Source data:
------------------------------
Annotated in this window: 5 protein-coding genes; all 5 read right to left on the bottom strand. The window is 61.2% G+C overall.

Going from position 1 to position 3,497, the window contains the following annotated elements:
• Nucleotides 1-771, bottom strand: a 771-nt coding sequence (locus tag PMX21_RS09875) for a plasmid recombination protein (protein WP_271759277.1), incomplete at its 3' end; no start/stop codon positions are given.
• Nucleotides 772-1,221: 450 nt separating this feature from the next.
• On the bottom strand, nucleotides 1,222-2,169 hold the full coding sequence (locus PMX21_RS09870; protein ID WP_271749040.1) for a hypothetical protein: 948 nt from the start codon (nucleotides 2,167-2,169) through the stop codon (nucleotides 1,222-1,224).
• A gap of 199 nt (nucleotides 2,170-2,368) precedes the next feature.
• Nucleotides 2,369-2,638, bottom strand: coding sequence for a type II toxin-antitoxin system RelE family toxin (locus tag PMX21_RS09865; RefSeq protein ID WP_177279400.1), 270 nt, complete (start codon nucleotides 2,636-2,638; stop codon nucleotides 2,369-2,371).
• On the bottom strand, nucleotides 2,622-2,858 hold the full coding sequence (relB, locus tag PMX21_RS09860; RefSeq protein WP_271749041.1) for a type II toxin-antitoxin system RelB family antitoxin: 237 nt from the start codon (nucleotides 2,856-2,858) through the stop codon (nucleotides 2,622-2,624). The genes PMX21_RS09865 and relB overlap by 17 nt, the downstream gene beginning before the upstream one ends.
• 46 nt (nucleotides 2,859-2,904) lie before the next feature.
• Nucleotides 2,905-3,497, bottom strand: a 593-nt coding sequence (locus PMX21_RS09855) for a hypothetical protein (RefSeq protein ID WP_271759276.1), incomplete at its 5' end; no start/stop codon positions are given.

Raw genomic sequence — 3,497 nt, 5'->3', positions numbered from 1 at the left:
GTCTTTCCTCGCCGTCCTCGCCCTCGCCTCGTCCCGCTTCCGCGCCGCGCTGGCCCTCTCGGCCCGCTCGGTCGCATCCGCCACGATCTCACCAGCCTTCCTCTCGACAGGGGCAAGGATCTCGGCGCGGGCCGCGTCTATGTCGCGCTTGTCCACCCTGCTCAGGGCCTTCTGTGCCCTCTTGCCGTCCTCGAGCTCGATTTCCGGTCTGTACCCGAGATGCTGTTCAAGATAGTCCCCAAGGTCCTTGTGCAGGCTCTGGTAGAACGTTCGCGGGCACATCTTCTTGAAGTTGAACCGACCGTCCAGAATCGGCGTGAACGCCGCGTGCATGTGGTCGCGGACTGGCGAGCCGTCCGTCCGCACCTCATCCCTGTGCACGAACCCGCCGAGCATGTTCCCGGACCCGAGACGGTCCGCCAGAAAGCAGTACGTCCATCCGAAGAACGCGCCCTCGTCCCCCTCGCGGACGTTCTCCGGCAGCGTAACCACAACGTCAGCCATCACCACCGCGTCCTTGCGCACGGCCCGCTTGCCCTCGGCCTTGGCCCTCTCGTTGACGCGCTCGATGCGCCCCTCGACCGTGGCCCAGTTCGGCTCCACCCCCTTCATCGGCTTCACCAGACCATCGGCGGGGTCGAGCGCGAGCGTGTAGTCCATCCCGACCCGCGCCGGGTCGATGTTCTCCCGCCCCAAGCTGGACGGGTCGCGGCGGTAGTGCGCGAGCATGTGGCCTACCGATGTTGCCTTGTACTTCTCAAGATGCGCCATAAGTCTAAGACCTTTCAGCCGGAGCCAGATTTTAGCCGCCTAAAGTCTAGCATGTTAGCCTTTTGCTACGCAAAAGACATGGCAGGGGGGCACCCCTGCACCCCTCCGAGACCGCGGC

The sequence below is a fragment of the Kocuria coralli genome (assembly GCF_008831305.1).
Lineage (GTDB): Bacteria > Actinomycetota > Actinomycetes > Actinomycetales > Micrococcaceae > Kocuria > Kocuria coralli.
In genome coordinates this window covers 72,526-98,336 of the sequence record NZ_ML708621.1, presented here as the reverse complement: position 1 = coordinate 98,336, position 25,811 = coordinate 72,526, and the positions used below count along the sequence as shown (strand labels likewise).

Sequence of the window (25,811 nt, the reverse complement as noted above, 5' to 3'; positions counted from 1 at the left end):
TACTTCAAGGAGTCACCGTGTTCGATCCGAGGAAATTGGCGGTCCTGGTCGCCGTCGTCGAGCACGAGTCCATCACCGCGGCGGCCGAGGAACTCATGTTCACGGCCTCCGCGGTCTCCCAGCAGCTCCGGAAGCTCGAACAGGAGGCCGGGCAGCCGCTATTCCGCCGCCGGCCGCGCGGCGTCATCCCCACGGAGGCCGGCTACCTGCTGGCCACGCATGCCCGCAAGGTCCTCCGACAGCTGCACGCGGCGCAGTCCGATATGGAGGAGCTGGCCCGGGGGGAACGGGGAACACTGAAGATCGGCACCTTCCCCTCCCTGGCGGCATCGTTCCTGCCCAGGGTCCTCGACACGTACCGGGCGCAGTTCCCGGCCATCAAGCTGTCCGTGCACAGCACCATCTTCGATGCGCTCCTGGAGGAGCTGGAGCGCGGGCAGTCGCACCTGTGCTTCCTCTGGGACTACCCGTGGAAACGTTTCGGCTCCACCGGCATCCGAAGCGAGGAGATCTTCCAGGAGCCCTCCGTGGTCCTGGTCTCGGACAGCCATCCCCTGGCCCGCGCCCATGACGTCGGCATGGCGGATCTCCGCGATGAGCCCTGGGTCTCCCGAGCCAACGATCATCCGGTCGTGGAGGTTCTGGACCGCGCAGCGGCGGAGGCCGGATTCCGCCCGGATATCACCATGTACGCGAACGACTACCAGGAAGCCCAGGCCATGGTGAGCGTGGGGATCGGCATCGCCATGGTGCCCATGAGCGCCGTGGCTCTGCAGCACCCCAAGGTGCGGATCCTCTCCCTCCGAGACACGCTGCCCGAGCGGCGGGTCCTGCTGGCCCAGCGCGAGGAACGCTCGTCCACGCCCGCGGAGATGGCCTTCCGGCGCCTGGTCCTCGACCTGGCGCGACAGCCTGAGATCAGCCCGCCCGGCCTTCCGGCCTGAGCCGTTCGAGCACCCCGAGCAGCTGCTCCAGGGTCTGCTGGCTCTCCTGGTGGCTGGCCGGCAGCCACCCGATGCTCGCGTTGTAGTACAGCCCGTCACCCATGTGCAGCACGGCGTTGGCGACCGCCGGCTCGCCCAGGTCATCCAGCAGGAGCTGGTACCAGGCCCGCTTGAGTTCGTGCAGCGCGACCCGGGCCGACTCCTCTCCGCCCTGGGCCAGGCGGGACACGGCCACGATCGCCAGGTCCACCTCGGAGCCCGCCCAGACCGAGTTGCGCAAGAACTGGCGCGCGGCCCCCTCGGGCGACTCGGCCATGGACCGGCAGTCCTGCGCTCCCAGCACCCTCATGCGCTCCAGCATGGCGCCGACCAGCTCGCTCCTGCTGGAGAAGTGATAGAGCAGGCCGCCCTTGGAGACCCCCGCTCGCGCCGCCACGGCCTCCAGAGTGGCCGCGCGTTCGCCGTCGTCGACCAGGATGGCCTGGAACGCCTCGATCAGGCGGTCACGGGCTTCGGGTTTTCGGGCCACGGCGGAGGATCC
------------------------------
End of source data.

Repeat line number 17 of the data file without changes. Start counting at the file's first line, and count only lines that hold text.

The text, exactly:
TACTTCAAGGAGTCACCGTGTTCGATCCGAGGAAATTGGCGGTCCTGGTCGCCGTCGTCGAGCACGAGTCCATCACCGCGGCGGCCGAGGAACTCATGTTCACGGCCTCCGCGGTCTCCCAGCAGCTCCGGAAGCTCGAACAGGAGGCCGGGCAGCCGCTATTCCGCCGCCGGCCGCGCGGCGTCATCCCCACGGAGGCCGGCTACCTGCTGGCCACGCATGCCCGCAAGGTCCTCCGACAGCTGCACGCGGCGCAGTCCGATATGGAGGAGCTGGCCCGGGGGGAACGGGGAACACTGAAGATCGGCACCTTCCCCTCCCTGGCGGCATCGTTCCTGCCCAGGGTCCTCGACACGTACCGGGCGCAGTTCCCGGCCATCAAGCTGTCCGTGCACAGCACCATCTTCGATGCGCTCCTGGAGGAGCTGGAGCGCGGGCAGTCGCACCTGTGCTTCCTCTGGGACTACCCGTGGAAACGTTTCGGCTCCACCGGCATCCGAAGCGAGGAGATCTTCCAGGAGCCCTCCGTGGTCCTGGTCTCGGACAGCCATCCCCTGGCCCGCGCCCATGACGTCGGCATGGCGGATCTCCGCGATGAGCCCTGGGTCTCCCGAGCCAACGATCATCCGGTCGTGGAGGTTCTGGACCGCGCAGCGGCGGAGGCCGGATTCCGCCCGGATATCACCATGTACGCGAACGACTACCAGGAAGCCCAGGCCATGGTGAGCGTGGGGATCGGCATCGCCATGGTGCCCATGAGCGCCGTGGCTCTGCAGCACCCCAAGGTGCGGATCCTCTCCCTCCGAGACACGCTGCCCGAGCGGCGGGTCCTGCTGGCCCAGCGCGAGGAACGCTCGTCCACGCCCGCGGAGATGGCCTTCCGGCGCCTGGTCCTCGACCTGGCGCGACAGCCTGAGATCAGCCCGCCCGGCCTTCCGGCCTGAGCCGTTCGAGCACCCCGAGCAGCTGCTCCAGGGTCTGCTGGCTCTCCTGGTGGCTGGCCGGCAGCCACCCGATGCTCGCGTTGTAGTACAGCCCGTCACCCATGTGCAGCACGGCGTTGGCGACCGCCGGCTCGCCCAGGTCATCCAGCAGGAGCTGGTACCAGGCCCGCTTGAGTTCGTGCAGCGCGACCCGGGCCGACTCCTCTCCGCCCTGGGCCAGGCGGGACACGGCCACGATCGCCAGGTCCACCTCGGAGCCCGCCCAGACCGAGTTGCGCAAGAACTGGCGCGCGGCCCCCTCGGGCGACTCGGCCATGGACCGGCAGTCCTGCGCTCCCAGCACCCTCATGCGCTCCAGCATGGCGCCGACCAGCTCGCTCCTGCTGGAGAAGTGATAGAGCAGGCCGCCCTTGGAGACCCCCGCTCGCGCCGCCACGGCCTCCAGAGTGGCCGCGCGTTCGCCGTCGTCGACCAGGATGGCCTGGAACGCCTCGATCAGGCGGTCACGGGCTTCGGGTTTTCGGGCCACGGCGGAGGATCC